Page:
Comic - Spring Heeled Jack

Susan Omand revisits a few old friends in new guises as she reads Spring Heeled Jack from Alterna Comics...

Spring Heeled Jack seems like an old pal to me, since I’ve encountered his story in several different formats before, such as the audio dramas from The Wireless Theatre Company and the beautifully pencil drawn graphic novel by David Hitchcock and Titan Comics, but I knew that, with Alterna Comics envisioning of the tale, I’d get something wonderfully different.

The story opens in Victorian London and a young woman answers a night-time knock at the door as the visitor claims to be from the police. Of course it is Jack at the door, not the police and, replete with red eyes and a flowing cape redolent of early Dracula, he chases the girl through the house before setting it ablaze.

Next morning, the real police attend the scene along with a consultant, one Mr Arthur Conan Doyle. The police officer tells Conan Doyle that the girl has survived but is very badly hurt and, together, they have a look at the crime scene. Having looked at the blood and scratches on the wall, conan Doyle visits the girl in hospital, to find she is barely clinging on to life. He asks her if she knew who did this and she whispers one word, “Jack”.

Cut to a station platform and Conan Doyle meets a friend off the train, whom he had messaged to come and assist on the case. Thus we are introduced to Doctor Joseph Bell, inspiration for Conan Doyle’s literary creation Sherlock Holmes, and the scene is set for an exciting and intriguing investigation. The myth of Spring Heeled Jack does not sit well with the blunt deductive logic of Dr Bell but still more vicious murder cases appear that he seems to have committed and they soon have a real suspect in mind...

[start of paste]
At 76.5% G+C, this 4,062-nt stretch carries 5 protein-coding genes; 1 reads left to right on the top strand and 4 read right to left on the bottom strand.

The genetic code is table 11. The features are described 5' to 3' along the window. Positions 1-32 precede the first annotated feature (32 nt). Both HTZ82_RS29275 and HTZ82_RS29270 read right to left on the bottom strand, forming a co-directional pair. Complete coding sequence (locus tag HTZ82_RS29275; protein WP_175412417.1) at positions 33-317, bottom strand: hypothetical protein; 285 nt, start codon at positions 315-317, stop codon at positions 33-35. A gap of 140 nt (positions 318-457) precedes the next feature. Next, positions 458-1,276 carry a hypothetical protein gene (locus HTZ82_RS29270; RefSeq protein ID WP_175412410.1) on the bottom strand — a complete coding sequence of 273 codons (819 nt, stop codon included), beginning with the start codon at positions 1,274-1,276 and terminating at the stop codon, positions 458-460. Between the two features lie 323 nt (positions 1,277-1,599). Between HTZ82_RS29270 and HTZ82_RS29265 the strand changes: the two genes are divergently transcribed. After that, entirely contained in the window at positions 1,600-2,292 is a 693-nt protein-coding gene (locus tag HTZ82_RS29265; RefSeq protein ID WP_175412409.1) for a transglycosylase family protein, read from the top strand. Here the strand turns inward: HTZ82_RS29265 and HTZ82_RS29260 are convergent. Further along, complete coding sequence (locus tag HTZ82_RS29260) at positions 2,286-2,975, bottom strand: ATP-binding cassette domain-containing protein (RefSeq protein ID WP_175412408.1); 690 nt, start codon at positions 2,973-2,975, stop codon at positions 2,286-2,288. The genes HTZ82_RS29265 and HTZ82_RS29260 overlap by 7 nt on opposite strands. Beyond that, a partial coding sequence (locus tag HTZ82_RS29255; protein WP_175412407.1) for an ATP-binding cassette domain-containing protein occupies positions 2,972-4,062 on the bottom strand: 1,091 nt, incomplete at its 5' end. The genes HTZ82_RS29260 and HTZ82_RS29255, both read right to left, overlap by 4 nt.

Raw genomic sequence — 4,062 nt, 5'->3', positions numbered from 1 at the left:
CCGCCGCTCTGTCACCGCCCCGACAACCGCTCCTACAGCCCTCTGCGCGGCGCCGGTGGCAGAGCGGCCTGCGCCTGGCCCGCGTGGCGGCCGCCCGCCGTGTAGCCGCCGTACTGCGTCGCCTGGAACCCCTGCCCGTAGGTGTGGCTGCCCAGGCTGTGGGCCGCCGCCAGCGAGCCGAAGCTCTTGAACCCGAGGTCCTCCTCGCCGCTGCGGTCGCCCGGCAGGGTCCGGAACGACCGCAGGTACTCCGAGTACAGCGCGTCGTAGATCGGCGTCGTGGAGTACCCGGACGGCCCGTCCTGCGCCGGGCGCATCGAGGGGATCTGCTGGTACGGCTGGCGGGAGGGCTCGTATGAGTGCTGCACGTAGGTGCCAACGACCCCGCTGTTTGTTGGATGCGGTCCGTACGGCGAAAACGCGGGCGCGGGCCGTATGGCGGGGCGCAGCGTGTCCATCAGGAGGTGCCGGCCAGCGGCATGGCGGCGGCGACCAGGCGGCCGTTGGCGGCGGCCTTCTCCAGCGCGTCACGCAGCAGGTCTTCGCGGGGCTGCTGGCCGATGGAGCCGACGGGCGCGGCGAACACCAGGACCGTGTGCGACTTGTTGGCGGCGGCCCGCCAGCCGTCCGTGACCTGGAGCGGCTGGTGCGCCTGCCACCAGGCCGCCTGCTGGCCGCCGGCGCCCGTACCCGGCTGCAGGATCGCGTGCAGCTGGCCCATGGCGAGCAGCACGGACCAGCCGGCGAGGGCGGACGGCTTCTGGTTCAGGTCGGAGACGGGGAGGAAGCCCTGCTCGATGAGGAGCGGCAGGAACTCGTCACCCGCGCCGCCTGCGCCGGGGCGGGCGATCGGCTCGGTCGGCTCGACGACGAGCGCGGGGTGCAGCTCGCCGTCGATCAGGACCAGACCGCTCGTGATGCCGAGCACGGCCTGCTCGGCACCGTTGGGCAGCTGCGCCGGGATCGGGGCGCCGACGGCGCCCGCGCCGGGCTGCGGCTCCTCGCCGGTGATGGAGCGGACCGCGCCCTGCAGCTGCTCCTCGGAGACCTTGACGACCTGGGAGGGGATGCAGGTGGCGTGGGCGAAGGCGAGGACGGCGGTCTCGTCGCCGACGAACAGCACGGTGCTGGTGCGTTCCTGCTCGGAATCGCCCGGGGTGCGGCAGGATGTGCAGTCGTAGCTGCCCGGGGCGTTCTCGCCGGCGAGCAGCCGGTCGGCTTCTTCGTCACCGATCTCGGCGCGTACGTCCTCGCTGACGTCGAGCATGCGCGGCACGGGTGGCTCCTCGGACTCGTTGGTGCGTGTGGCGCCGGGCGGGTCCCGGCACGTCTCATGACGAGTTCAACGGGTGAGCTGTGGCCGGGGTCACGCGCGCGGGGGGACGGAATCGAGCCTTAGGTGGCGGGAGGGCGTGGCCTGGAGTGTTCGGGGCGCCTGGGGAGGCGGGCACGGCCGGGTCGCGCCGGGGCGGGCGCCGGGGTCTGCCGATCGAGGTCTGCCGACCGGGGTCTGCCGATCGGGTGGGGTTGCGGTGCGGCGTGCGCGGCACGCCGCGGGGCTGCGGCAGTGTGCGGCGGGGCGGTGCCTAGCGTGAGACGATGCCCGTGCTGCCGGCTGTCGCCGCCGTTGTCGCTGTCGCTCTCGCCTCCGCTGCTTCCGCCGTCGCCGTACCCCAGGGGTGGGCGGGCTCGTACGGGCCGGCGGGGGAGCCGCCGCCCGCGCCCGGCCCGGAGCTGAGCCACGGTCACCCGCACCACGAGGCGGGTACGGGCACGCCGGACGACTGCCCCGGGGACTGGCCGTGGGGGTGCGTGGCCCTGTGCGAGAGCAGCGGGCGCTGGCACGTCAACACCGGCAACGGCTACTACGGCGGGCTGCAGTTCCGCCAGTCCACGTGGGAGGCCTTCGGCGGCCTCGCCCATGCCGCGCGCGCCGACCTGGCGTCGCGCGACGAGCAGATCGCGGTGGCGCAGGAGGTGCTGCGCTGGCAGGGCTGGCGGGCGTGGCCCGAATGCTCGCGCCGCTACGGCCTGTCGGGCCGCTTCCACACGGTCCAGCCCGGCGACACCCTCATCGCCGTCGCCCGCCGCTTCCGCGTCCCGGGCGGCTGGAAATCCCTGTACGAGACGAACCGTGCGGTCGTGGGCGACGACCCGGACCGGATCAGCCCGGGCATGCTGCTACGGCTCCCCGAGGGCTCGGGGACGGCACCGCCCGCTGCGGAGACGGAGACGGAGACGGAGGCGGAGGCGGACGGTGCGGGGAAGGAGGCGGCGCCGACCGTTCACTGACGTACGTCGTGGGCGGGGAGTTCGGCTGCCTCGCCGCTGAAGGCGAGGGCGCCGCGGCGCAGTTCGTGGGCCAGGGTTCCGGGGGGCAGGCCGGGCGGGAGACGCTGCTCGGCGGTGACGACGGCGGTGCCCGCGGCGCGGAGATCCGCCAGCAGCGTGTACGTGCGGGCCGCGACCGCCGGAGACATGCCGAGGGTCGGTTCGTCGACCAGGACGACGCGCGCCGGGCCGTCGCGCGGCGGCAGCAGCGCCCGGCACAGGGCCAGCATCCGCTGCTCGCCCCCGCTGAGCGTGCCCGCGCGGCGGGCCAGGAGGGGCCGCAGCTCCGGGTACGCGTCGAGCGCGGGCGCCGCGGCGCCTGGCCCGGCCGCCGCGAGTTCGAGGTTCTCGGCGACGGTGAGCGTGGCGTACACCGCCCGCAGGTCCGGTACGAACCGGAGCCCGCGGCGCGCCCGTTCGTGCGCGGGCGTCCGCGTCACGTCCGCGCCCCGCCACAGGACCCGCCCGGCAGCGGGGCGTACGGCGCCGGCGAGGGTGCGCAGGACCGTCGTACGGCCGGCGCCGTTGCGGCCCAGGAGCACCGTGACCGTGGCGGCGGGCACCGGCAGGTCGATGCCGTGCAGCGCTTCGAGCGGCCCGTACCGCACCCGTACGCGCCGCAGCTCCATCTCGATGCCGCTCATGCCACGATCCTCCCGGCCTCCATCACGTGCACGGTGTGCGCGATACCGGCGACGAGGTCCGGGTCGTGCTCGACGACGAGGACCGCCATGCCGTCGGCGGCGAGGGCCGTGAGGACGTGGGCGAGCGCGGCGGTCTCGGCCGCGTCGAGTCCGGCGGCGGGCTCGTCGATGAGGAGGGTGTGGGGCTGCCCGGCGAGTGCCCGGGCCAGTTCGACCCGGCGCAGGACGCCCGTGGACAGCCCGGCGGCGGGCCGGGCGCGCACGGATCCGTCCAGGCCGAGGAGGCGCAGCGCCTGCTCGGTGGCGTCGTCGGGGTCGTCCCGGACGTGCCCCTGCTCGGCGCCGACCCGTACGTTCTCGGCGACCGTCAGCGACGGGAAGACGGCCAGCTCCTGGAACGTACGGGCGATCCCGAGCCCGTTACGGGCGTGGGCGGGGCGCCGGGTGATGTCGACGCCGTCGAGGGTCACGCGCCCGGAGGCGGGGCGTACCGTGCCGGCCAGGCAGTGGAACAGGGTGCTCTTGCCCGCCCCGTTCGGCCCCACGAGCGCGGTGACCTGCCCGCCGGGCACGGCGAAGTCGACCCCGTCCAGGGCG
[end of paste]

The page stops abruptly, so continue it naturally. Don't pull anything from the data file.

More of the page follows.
I really liked the concept of Arthur Conan Doyle and Joseph Bell working on a Spring Heeled Jack case because it is well known that they are purported to have helped out the police on the Jack the Ripper case and the final showdown had a real action/adventure feel to it that I hav e come to expect in Spring Heeled Jack tellings. The written characterisations too were spot on, with Bell being Sherlock Holmes, all about observation, evidence and deductive reasoning, and Conan Doyle taking on the mantle of Watson, a voice of common sense when Bell’s logic fails.

This story was first presented as four separate comics which have been gathered into a single comicbook. The problem with this is that, even though the story by Tony Deans flows beautifully throughout, a change in artist for parts 3 and 4 (Seth Kumpf) from parts 1 and 2 (Martha Laverick), with such a radically different artistic style and approach to the characters, really took me out of the story for a while and it felt like I was setting forth to read something completely separate for the second half. Don’t get me wrong, I’m not saying that any of the art was by any means bad, far from it, and it would have been fine in comics form with a month gap in between, just that the shift from the almost monochrome pinky/blue palette and sparseness of Laverick to the detailed bright colours and much older looking characters (even though there was no time differential in the story) of Kumpf on immediately adjacent pages made the story difficult to process for me, as the change was a real distraction although the level of background detail dropped again for the fourth part, which definitely helped.

If you’re a bit of a geek like me and know the legend of Spring Heeled Jack and understand the dynamic and history between Conan Doyle and Bell, you will pick up on the depth of writing in this collection as it all “makes sense” within its own internal logic and, even if you’re not, it’s a rip roaring adventure tale from Victorian London. In either case, just be prepared to accept the change in artwork midway through and you will enjoy it.

Image - Alterna Comics

Available from Comixology

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